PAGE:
Looking Forward to a Fruitful Year Ahead
Rafi Avitsian, MD
Welcome to the winter issue of the newsletter. This will be the first one during which I will be addressing you as the SNACC President. The leadership structure of SNACC and succession in the Executive Council is planned in such a manner that by the time one becomes a president, one has already experienced the extent of work involved. The longer you serve on the EC the more you realize how much you are dependent on membership engagement and participation. We are thankful for the support you have offered, specifically those of you who have been more active members of the committees. We also thank those who are still interested and supportive, but have not been able to contribute as much as they were willing; indeed, we encourage them to continue their support of SNACC, as this is their home.
In addition to the usual problems that we encounter every year by having our Annual Meeting coincide with the ASA - including expensive flights, expensive and limited hotel rooms, and dense scientific portions with limited time for discussions or networking, to name a few - we also faced the inconvenience of hotel strikes during our 2018 Annual Meeting. Although we were notified too late to change the venue, we could still provide a full meeting without any session cancellations, thanks to the efforts of the Ruggles team. Dr. Deepak Sharma planned a fantastic meeting for us and I have only gotten positive remarks from our membership. Still, I do apologize to those members who faced any inconvenience during their hotel stay or were faced with room changes during the meeting.
I don’t want the SNACC membership to think that we have cut all ties with ASA by moving our Annual Meeting. We are still very much in touch and are collaborating with them in many ways including providing a SNACC panel in the ASA Annual Meeting, participating in their House of Delegates meeting as a subspecialty society of anesthesiology and membership in the subspecialty committee. Also, as you know, our members contribute to some of the best neuroscience talks of the ASA Annual Meeting. However, we have realized that, at least for now, moving away from the ASA Annual Meeting provides a more efficient meeting with richer content in a more affordable place where there will be ample time for networking and discussing scientific matters of interest. The 2019 SNACC Annual Meeting is going to be in an excellent venue with an exceptionally good scientific program. Dr. Chanannait Paisansathan is finalizing the plans for a full set of educational and scientific sessions with reasonable timings. In the meantime, if you would like to be involved and have ideas to help, specifically in the networking and more family-friendly fun activities, please step up and contact me. I am confident with your help this is going to be another successful year.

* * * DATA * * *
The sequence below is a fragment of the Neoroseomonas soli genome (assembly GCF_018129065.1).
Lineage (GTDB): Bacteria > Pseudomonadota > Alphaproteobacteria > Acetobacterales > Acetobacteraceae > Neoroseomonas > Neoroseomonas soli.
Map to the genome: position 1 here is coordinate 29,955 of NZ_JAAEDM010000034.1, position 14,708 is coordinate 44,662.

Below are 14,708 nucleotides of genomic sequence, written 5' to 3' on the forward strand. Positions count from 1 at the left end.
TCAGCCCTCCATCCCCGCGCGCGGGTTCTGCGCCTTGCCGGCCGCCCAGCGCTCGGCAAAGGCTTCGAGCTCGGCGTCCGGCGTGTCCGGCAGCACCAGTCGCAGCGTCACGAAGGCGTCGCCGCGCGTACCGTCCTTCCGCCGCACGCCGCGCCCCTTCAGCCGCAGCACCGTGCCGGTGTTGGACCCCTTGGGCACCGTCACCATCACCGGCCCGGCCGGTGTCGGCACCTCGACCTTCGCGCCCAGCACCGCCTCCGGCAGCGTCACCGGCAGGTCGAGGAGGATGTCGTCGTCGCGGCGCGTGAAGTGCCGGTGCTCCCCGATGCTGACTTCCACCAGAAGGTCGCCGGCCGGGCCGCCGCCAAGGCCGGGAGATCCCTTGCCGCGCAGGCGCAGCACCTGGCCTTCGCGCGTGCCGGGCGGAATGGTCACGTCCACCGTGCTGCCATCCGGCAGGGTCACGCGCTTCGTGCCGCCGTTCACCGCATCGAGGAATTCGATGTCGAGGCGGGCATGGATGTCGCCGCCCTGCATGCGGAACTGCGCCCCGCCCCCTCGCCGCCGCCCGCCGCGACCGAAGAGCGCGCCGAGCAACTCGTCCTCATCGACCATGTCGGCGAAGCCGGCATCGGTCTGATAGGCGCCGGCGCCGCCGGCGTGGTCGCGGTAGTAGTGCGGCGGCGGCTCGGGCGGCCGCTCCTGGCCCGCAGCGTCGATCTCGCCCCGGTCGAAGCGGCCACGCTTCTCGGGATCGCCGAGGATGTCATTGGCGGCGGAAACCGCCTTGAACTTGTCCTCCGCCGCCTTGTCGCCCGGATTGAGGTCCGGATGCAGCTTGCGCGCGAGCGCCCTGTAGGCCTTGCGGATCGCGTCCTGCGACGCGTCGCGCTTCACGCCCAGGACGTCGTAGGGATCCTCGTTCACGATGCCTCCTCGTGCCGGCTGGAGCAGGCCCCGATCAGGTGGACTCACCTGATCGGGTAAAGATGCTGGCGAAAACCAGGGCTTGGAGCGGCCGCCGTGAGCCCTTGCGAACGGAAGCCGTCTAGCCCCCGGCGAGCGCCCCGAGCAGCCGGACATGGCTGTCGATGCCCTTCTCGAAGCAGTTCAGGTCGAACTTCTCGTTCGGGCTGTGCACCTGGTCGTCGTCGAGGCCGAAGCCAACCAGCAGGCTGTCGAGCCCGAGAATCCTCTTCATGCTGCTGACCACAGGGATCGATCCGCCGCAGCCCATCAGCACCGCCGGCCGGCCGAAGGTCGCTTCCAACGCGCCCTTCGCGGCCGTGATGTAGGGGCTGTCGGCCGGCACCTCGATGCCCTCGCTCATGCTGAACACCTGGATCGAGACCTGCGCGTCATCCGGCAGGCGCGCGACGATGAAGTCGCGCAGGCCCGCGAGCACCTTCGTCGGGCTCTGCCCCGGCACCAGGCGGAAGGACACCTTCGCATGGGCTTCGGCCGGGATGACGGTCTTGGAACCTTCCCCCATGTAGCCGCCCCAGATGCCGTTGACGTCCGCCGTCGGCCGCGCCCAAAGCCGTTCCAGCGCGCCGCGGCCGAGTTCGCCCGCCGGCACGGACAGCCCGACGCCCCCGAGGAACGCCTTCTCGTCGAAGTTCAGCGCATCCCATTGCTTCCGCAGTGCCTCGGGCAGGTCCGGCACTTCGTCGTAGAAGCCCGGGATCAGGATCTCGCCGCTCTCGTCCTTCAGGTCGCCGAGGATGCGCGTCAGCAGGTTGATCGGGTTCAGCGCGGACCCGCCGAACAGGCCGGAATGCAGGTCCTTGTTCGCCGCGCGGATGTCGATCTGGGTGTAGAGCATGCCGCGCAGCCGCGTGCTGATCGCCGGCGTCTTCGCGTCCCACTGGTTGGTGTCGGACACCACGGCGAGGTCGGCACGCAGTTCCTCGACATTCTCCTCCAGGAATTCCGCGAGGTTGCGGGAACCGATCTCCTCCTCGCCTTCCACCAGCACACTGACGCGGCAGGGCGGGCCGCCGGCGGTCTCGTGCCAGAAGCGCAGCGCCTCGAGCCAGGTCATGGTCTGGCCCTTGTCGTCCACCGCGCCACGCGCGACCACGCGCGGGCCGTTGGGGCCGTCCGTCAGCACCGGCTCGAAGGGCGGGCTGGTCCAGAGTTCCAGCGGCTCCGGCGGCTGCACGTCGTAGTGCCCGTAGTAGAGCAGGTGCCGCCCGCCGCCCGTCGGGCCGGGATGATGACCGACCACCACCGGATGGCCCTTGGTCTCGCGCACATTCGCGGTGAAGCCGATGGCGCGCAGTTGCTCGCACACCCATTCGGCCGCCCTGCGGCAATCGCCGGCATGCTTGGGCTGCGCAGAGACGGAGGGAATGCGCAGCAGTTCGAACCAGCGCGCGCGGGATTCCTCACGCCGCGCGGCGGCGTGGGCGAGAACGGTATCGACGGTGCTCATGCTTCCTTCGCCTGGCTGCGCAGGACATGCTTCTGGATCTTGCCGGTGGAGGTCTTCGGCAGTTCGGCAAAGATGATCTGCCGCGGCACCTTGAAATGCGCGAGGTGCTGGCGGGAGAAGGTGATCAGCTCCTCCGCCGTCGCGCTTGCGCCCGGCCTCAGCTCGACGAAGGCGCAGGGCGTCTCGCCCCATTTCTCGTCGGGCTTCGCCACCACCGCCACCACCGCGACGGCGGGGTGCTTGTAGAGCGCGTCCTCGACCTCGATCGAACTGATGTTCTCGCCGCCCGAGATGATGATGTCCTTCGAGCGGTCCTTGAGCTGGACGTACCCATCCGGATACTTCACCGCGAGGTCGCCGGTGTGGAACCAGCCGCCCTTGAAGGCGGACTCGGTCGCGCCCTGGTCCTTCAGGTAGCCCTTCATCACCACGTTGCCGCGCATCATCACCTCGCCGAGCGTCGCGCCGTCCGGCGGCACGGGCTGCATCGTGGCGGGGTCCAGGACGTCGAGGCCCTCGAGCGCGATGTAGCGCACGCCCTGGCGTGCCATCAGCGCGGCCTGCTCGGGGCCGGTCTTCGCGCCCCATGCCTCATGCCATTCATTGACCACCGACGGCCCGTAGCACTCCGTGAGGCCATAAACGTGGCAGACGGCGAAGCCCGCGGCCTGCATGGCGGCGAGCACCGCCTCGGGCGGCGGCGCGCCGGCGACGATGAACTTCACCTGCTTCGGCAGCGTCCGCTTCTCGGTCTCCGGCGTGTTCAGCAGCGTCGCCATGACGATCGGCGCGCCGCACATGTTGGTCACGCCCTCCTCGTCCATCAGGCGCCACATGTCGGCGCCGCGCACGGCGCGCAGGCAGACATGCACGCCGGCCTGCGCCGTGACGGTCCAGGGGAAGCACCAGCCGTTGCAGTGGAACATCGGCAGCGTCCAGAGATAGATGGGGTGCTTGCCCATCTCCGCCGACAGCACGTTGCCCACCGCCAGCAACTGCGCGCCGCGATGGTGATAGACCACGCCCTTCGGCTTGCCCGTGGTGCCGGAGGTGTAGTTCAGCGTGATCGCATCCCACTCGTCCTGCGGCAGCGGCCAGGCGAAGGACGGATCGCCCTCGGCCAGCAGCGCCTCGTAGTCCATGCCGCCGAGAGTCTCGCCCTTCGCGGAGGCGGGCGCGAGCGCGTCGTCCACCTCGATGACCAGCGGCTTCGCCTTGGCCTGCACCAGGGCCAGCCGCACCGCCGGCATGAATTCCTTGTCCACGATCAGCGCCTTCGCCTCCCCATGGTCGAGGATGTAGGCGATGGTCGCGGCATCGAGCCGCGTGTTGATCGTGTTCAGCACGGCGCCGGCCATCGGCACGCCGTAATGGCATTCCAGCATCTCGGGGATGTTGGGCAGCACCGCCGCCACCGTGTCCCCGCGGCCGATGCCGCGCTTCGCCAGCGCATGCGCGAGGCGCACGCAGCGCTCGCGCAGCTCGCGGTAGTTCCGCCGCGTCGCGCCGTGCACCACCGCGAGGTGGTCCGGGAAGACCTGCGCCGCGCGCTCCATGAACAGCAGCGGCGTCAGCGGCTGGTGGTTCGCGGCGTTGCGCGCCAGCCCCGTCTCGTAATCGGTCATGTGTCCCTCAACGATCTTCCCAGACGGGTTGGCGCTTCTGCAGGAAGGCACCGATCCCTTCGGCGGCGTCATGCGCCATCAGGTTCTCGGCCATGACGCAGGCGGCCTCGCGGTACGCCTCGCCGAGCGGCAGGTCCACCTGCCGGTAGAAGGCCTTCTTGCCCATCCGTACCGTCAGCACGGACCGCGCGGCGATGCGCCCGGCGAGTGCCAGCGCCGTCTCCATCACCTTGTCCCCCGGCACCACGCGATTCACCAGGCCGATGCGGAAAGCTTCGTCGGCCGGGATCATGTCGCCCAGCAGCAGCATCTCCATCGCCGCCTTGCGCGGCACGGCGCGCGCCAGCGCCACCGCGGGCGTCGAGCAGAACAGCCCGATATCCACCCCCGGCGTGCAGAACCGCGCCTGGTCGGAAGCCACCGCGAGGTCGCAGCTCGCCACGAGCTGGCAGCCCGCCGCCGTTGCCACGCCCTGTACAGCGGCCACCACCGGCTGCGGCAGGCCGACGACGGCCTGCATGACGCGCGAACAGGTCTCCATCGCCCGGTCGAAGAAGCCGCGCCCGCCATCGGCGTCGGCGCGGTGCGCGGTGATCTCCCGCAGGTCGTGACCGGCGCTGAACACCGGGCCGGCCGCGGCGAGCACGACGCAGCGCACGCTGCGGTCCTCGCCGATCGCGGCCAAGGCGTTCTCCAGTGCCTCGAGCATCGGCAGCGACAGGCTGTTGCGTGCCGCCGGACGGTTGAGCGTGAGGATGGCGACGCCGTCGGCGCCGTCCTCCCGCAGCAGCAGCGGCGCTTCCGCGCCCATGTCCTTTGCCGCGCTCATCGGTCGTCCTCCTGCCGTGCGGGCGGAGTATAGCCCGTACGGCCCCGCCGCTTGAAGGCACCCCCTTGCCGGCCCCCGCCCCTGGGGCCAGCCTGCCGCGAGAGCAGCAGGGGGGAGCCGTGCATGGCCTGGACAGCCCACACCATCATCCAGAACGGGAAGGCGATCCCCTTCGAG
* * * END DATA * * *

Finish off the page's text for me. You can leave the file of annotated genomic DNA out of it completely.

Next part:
Recently, I attended the EuroNeuro 2018 meeting in Brussels to give a talk about the newly formed International Council on Perioperative Neuroscience Training (ICPNT). The moderator, while introducing me, mentioned that EuroNeuro is breaking their long-standing tradition of having only European speakers! I opened my talk by saying despite the fact that I practice in the USA, I am not representing any country or hospital for that talk. I stated that I was there as a member of SNACC. I pointed out that SNACC is an international organization and our society does not believe in borders in science. I hope our membership will grow from all geographic regions.
Another issue of note is the progress that ICPNT has achieved with the leadership of Dr. Andy Kofke. We have finalized the inaugural core members of the council. We have also reached out to some programs globally encouraging their involvement. The business aspect and budgeting are underway and we may start inviting a few programs to start their application process. This is a work in progress and I am happy to say that we are on track.
During the Annual Meeting, I tried to spend some time with committees by joining them for a few minutes during their meeting. I want to reiterate what I said earlier about how much I appreciate the help of those members who are active within the committees. Many had fantastic ideas and I am sure committee chairs will be following up on them. Specifically, I want to mention the excellent work of our committee on diversity and inclusion. Their work is very much involved in all committees including membership and communication. We have to investigate strategies for increasing our membership and make sure we are all inclusive in attracting new members. We also have to find ways to ensure our communications reach diverse groups and ask them to contribute to our newsletter, Twitter and all other methods of social media that the young generation knows much better than I.
Our communication and collaboration with our society journal, the JNA is flourishing. We had a presentation by Dr. Martin Smith during the Annual Meeting with an update on the journal and I encourage every member to read, teach from and contribute to the wealth of scientific information that this journal provides.
I finish my message by thanking the newsletter group for providing us with this excellent product from your contributions; please continue your good work.